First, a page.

When an unsolicited email lands in your inbox requesting you to do illustration work, it’s very exciting!
But is it legit? Recently a number of SCBWI members, mostly illustrators but also some writers, have received requests for presentation decks, workshop materials, catalogs, etc.
They read like any other request for a proposal … mostly.
Here’s one version:
My name is (name redacted), I am an academic event organizer and an Apraxia patient. I got your contact details online. I need the service of an artist or illustrator/cartoonist to work on a project for an upcoming workshop.
I will give the idea of what I need to be illustrated/drawn and you can get back to me with the price to get it done. I will pay your fees up front if you want.
Please get back to me for more data.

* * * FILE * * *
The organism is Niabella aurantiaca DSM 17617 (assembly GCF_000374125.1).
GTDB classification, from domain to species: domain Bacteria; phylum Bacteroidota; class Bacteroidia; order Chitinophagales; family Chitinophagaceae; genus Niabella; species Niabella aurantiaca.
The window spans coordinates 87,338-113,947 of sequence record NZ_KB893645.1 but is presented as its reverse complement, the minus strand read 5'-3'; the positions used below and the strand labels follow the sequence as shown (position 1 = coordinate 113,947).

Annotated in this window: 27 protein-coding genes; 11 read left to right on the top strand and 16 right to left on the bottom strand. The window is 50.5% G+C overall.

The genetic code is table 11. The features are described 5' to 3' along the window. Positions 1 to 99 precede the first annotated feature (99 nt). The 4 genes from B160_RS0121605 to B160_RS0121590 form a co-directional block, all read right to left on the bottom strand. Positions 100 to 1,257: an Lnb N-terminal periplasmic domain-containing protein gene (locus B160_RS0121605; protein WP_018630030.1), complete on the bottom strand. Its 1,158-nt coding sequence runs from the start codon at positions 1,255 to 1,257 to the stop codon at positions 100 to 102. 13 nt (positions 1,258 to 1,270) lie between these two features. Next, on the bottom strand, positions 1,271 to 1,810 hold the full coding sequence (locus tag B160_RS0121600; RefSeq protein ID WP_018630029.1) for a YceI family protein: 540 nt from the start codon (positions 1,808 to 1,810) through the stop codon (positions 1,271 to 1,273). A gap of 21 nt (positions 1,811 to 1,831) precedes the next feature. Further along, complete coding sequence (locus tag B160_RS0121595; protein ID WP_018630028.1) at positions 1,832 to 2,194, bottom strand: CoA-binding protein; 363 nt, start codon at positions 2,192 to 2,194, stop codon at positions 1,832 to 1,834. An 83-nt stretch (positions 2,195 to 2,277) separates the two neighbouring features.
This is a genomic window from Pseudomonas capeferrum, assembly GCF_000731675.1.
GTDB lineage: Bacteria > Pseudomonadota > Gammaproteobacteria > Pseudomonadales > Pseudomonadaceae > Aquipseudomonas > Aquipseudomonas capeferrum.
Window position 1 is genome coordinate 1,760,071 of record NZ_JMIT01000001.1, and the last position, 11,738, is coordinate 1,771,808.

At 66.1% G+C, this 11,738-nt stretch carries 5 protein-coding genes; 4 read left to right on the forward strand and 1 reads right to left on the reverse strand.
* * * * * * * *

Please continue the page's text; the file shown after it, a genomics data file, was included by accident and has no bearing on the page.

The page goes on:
When the illustrator who received this phoned the included number for more details, something felt off. And when she researched the company who was sponsoring the workshop, found they knew nothing about it.
Here’s a link to another story from a design house about a scam that targeted them.
So where’s the scam, you may ask? Eventually you’ll be sent a check for “oops” too much, and asked to return the excess. This can be thousands of dollars. But when the original check bounces, you have no way to get back the “excess” you sent to them.
So what should you do if you receive one of these emails? Hit “delete” and move on. Or if you want to make sure it’s not legit, pay close attention to any follow-up interactions. If they send you a check that’s “oops” too much, do not deposit it. (Needless to say, never give out your bank account number.)
Another step is to join the Southern Breeze Illustrators’ Facebook page. It’s a private group where you can ask your fellow illustrators about anything, including emails which might be scams.
May the new year bring you all lots of illustration work — the legitimate kind!